As my daughter’s guitar lessons continued my curiosity about Jose’s history deepened.  He is humble and self effacing. He didn’t even have a Wikipedia entry despite the fact he’s in league with highly recognized world musicians. I could find very little of him online. But then I listened to  one solo that he played , a small community performance online, and a spirit shot through me like an electric blast bringing a sense of aliveness into my own half dead spirit. I must have listened to it a thousand times.

A passion began to grow in me, like a bursting seed, cracking open a shell that I had been living in for years. Not soon thereafter I wrote for the grant for a film project, first film I ever made and first grant I ever wrote.  I received the funds, and the grant manager told me it was the most creative proposal she had ever received. I left the large house with merely my clothing and two tupperware containers and dived straight into the making of Racing with Copepods, a film project to reclaim my adolescent dreams, create my voice and write my first film about the ocean, with the hope that my pure good intentions would help others, and my partner of 22 years and in laws would understand my conviction, beliefs and drive.

Hard truths emerged during the making of the film  about my partnership, friendships, and sisterhood that were painful to discover. I had found people in my life to convince me I did not have a voice and my opinions didn’t matter. I discovered how much patriarchy and value of money runs deep in our culture.

AND gold was revealed when true friends with integrity, supporters and my parents showed me the deep value of loyalty and stood with me through some of my darkest hours as I began to learn about myself and choices I  had made based on an idea that I had crafted as a 13 year old child that I wasn’t supported and I had no voice.

Jose Neto’s music is powerful. And we’ll be able to see and hear that positive light with an electric blast of a guitar and follow the story of a living legend as he emerges front and center stage with the story of his life and those who have inspired him from Brazil, New York and England.

At a time when our world is becoming most vulnerable, it’s opportunity to share the incredible values of loyalty, devotion and positive spirit through the power of music, a universal language.  I believe this film will help us get there. And even through the saga over the last 33 years and hard pain this last year, I have incredible hope and I’m incredibly positive that we all can rise to our better selves and recreate a new story for our future, reclaim our voices as people and support one another through major changes.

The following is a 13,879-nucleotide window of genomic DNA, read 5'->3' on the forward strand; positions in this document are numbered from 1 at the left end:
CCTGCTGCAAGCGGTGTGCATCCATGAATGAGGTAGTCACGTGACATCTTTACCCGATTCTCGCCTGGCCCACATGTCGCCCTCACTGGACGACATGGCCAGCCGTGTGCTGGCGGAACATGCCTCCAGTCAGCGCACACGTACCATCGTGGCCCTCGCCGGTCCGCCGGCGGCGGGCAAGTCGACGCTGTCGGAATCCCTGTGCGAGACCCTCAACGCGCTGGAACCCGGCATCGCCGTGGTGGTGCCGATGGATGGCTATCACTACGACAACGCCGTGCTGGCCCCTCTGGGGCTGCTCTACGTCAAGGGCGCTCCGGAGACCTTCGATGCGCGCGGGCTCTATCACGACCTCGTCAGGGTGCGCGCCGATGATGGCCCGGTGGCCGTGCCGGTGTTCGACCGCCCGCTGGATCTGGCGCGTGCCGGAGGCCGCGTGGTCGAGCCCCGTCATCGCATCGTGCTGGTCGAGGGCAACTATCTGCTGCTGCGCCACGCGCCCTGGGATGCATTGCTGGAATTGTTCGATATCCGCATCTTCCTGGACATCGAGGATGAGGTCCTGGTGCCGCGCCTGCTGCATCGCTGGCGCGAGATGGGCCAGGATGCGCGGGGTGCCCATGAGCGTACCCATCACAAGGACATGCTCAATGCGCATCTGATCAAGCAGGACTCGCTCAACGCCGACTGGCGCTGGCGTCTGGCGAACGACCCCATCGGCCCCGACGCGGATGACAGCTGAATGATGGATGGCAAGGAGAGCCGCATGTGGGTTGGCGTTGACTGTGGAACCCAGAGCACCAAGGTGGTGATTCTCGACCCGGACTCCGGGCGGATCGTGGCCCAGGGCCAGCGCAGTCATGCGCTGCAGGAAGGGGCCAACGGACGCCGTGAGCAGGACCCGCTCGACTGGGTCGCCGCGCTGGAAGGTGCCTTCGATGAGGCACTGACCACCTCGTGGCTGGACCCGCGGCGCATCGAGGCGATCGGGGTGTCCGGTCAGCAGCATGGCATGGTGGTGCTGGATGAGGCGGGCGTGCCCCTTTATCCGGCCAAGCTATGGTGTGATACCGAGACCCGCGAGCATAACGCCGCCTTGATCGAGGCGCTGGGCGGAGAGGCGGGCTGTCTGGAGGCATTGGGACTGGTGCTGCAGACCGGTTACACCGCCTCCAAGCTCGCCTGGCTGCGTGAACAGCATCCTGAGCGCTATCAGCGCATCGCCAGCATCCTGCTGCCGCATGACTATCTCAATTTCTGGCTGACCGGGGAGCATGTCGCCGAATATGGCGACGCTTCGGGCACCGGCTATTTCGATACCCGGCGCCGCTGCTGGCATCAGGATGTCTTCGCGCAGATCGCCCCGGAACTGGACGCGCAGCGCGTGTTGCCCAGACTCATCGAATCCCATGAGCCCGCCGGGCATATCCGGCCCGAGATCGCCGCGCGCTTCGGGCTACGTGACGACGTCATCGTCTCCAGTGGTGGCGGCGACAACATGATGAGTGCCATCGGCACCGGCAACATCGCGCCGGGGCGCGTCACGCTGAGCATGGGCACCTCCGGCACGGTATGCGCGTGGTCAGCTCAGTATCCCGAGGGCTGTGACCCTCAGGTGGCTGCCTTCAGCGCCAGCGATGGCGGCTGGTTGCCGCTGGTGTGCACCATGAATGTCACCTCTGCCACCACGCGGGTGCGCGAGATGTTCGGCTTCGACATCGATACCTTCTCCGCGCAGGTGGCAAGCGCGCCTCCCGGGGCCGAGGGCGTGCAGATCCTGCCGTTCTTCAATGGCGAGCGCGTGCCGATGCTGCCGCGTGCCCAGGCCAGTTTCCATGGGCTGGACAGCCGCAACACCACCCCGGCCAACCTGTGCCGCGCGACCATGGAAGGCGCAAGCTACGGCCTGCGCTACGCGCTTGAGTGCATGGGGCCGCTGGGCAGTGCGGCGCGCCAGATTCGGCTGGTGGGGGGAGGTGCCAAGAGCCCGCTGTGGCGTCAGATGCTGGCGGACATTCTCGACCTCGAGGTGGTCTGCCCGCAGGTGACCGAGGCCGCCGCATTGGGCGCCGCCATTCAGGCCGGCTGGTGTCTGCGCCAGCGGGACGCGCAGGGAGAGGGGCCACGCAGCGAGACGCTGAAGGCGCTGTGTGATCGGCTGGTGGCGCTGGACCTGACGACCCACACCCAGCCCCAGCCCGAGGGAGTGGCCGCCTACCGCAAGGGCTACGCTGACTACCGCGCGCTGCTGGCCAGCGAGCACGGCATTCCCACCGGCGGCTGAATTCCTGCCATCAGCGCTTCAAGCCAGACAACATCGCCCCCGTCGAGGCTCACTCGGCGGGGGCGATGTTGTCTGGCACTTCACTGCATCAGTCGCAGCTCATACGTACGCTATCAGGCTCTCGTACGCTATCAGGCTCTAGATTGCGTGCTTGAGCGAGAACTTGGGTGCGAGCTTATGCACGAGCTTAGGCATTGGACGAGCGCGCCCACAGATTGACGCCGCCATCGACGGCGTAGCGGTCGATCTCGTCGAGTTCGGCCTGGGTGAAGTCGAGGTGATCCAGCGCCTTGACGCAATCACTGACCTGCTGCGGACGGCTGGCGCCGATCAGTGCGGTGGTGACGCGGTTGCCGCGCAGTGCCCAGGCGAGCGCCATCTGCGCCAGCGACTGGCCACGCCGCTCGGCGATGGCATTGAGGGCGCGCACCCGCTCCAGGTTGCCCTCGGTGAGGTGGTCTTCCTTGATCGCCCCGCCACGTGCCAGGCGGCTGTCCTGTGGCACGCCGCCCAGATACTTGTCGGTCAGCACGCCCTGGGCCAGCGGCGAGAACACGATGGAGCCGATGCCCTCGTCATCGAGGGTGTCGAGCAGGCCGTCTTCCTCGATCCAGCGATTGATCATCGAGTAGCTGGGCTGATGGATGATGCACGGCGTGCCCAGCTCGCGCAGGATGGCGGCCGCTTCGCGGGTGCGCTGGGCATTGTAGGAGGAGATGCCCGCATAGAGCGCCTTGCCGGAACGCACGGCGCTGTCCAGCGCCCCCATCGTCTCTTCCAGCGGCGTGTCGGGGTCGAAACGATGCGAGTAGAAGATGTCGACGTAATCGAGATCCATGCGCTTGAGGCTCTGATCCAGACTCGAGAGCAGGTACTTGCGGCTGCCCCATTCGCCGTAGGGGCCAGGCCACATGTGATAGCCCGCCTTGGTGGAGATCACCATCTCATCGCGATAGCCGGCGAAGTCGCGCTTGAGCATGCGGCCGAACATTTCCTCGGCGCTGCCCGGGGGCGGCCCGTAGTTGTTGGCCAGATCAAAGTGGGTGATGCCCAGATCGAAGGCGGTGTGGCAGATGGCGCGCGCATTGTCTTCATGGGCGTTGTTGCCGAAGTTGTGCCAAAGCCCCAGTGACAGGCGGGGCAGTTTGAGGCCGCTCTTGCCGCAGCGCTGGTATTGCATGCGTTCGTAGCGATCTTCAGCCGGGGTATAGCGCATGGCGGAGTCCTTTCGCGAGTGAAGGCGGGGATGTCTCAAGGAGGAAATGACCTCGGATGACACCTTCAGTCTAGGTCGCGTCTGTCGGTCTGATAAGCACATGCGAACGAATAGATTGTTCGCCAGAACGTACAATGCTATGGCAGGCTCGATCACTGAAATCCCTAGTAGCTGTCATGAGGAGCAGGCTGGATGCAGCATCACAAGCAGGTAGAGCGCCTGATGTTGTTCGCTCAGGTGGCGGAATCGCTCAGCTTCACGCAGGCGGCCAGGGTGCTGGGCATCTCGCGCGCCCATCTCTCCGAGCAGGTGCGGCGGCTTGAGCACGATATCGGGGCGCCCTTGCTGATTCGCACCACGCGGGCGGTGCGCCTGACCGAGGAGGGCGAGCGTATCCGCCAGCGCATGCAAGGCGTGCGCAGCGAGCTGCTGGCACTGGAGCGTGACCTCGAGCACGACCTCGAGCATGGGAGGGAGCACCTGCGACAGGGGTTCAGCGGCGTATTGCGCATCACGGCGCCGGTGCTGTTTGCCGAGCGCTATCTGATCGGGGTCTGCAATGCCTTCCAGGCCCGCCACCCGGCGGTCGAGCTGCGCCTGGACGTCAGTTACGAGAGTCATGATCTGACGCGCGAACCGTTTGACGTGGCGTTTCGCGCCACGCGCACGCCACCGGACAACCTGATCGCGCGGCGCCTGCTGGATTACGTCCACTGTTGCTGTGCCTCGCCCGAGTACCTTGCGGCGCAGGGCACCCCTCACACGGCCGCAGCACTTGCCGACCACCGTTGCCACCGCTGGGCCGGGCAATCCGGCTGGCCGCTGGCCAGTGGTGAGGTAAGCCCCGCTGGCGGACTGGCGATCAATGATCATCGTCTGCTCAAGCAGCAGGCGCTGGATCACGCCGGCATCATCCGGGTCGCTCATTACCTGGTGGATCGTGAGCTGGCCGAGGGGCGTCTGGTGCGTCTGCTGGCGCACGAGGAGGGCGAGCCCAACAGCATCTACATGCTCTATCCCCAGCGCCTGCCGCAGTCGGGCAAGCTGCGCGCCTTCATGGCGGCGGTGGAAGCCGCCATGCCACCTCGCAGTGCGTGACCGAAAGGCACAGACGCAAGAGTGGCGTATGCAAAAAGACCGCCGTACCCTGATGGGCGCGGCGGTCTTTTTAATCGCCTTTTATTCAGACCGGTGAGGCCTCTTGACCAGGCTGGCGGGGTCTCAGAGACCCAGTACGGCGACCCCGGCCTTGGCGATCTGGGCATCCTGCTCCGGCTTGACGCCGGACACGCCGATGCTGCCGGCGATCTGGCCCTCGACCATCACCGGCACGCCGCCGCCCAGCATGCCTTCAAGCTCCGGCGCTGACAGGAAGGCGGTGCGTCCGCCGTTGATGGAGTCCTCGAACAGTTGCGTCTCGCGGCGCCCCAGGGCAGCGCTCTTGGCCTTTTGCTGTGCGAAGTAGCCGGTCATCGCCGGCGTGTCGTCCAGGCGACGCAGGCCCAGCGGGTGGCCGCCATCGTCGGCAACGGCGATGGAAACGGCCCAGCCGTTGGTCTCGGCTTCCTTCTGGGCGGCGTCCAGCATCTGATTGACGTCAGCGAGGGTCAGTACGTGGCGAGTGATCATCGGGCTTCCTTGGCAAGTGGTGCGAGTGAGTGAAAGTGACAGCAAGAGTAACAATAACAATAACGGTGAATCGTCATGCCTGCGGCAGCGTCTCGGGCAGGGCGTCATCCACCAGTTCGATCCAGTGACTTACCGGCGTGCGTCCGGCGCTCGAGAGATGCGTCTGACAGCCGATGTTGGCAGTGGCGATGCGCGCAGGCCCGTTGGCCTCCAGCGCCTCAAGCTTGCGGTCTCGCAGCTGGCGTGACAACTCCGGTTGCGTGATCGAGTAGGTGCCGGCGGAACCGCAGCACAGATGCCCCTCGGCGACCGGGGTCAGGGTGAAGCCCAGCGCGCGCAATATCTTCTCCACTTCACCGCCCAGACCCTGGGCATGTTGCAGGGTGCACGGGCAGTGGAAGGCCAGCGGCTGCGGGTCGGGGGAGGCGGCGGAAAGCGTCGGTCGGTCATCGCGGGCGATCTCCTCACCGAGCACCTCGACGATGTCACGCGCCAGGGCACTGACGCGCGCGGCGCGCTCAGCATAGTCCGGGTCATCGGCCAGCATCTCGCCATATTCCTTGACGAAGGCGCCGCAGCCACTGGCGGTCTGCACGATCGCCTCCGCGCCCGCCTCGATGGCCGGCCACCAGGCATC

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And, just for the record, last year while sleeping aboard Summer Solstice in San Francisco, I woke up in the middle of the night recognizing my father is my hero.  He stood his ground against a powerful president who advocated energy policies and an economy that have lead us into the environmental challenges we are all now facing today and showed me the courage it takes to stay true to yourself and your own convictions in the face of losing it all. I am now understanding the injustices of patriarchy and I am also standing up to what Reagan’s policies have done to our planet and rewrite history so we can look to the future with a positive vision.

Be reminded, Ronald Reagan pulled the solar panels off The White House that prior President Jimmy Carter had installed, took away vast amounts of funding, crushing environmental organizations across the country and pushed for more demand of oil. It’s time to revisit history and learn from our judgments, as we need to look within ourselves since we followed Reagan’s policies. And maybe humanity can learn from the Air Traffic Controllers of 1981 and unite on a level never before as we fly into a new era of hope and heal this planet . . . and ourselves.

I am going deep now.  My father celebrated his 80th birthday in Monterey with me, my children, The Taylor Family and Dr. Sylvia Earle, the Oceanographer who is 80 years old herself , when my daughter and I became PADI certified last year and I saw blue sea star right where it belongs.

It was the best day of my life.

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Thank you for believing in us.

Help us with our film – THE MAN BEHIND THE WHITE GUITAR

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Photos above by Taylor Griffith, Renaldo Aguiar, Unknown and Maia Miglio, respectively.

 

Tasmania Film Festival Wrap

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eed26b_1c616dd5dca24adb915a270030f513cfFilm Director Carlos Grana, Photographer Taylor Griffith and I just returned from Tasmania, the island state off Australia where  Racing with Copepods screened for the inaugural Eco Film Festival. We were privileged to have the esteemed Dr. Richard Kirby of Plymouth, England join us to talk big about copepods and the unseen life in the ocean that gives us our breath.